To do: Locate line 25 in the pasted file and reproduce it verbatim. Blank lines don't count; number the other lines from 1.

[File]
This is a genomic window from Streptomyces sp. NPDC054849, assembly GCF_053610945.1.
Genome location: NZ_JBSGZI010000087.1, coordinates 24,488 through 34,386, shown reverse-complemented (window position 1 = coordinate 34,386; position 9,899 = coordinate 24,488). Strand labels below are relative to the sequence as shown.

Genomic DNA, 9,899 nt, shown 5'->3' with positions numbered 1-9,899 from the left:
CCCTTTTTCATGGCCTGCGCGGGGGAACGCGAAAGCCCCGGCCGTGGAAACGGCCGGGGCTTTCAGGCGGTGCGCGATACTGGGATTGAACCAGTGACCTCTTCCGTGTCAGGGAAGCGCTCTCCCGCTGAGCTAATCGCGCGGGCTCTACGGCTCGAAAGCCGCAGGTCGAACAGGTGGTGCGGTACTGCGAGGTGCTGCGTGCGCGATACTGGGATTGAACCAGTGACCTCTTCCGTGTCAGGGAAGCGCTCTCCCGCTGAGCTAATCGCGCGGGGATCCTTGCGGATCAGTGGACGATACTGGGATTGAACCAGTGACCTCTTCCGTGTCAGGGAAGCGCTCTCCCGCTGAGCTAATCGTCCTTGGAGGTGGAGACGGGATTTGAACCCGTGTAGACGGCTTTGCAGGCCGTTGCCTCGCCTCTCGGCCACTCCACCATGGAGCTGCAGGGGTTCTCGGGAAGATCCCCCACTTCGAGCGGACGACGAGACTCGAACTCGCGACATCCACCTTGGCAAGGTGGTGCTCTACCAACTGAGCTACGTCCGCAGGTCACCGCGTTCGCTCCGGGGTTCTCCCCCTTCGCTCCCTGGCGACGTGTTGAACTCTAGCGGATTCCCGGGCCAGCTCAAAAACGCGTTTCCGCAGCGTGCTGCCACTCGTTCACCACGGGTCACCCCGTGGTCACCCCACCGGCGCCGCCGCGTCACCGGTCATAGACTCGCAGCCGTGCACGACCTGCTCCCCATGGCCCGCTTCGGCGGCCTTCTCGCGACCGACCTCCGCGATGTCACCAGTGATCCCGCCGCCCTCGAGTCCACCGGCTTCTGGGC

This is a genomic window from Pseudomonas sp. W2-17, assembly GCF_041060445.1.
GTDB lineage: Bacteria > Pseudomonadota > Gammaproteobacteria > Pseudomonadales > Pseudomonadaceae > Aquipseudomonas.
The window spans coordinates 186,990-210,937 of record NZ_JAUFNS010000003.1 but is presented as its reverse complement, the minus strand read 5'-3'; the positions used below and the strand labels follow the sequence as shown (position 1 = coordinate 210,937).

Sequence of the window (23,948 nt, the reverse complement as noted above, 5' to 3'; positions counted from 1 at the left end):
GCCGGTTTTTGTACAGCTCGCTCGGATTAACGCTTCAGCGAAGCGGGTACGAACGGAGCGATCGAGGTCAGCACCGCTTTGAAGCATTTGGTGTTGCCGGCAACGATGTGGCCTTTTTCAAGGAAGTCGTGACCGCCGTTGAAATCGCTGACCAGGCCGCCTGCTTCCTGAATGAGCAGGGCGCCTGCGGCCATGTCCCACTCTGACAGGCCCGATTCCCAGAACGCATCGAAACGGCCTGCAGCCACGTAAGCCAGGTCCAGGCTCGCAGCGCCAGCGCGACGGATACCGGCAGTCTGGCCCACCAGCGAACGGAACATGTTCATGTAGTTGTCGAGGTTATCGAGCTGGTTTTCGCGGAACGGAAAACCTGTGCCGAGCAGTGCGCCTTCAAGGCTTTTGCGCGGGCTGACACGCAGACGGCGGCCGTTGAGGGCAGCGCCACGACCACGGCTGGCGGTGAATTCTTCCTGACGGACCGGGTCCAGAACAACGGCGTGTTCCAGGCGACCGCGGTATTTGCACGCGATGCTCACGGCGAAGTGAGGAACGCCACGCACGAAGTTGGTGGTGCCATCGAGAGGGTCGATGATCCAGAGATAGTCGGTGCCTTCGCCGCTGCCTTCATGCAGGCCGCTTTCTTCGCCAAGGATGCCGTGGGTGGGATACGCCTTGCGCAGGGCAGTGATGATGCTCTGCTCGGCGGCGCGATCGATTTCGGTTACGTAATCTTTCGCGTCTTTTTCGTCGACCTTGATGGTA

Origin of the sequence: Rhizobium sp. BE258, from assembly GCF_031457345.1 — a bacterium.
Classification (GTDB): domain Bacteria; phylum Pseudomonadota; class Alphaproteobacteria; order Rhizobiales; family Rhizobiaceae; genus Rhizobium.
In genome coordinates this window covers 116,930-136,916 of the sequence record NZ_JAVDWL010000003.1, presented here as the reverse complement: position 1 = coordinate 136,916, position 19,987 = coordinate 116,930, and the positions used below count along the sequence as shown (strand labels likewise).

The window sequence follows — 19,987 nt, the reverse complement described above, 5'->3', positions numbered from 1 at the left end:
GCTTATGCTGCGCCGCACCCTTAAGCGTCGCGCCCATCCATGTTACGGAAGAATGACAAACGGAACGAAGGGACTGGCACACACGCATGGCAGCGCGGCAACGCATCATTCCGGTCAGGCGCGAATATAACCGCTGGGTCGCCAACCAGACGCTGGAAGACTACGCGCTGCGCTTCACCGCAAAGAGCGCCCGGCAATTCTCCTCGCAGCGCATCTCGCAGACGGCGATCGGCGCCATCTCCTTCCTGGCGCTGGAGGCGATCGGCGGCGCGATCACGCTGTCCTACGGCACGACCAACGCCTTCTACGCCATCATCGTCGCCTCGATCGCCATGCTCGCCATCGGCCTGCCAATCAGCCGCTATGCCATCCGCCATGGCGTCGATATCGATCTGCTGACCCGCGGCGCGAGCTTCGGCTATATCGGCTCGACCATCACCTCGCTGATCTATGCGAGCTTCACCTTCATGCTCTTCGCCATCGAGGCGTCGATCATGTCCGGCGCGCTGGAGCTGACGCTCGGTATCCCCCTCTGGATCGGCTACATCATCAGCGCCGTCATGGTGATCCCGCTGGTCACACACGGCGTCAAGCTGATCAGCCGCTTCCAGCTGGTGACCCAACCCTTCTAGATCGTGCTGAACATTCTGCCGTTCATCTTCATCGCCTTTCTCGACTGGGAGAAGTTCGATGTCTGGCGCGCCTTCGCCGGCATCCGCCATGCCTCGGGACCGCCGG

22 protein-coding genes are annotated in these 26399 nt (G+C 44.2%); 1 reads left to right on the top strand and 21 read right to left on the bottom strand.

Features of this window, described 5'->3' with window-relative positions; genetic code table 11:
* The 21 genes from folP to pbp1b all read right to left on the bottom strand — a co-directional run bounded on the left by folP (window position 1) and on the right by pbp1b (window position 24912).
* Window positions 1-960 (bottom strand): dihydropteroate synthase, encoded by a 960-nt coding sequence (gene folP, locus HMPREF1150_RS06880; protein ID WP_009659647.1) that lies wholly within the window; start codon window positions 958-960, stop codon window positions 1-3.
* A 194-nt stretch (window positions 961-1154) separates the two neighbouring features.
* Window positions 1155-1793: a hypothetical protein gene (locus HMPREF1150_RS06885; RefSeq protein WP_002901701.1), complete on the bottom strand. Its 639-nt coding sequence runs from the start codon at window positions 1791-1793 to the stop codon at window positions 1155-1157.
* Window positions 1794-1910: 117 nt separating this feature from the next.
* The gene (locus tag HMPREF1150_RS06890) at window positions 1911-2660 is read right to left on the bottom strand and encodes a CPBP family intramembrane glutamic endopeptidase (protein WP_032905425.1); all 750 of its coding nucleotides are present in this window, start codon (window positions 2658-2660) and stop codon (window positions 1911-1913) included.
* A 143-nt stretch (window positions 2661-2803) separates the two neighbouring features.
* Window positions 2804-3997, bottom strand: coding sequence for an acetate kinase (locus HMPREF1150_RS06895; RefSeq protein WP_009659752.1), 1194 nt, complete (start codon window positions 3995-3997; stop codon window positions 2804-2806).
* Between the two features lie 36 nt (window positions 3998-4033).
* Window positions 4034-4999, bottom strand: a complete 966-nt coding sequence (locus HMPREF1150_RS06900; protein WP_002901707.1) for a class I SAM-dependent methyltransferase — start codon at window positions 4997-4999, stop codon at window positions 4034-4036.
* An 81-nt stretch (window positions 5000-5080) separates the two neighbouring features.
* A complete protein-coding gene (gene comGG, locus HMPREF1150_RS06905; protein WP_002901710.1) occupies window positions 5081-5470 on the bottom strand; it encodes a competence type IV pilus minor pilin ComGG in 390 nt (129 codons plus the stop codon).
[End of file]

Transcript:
* Between the two features lie 36 nt (window positions 3998-4033).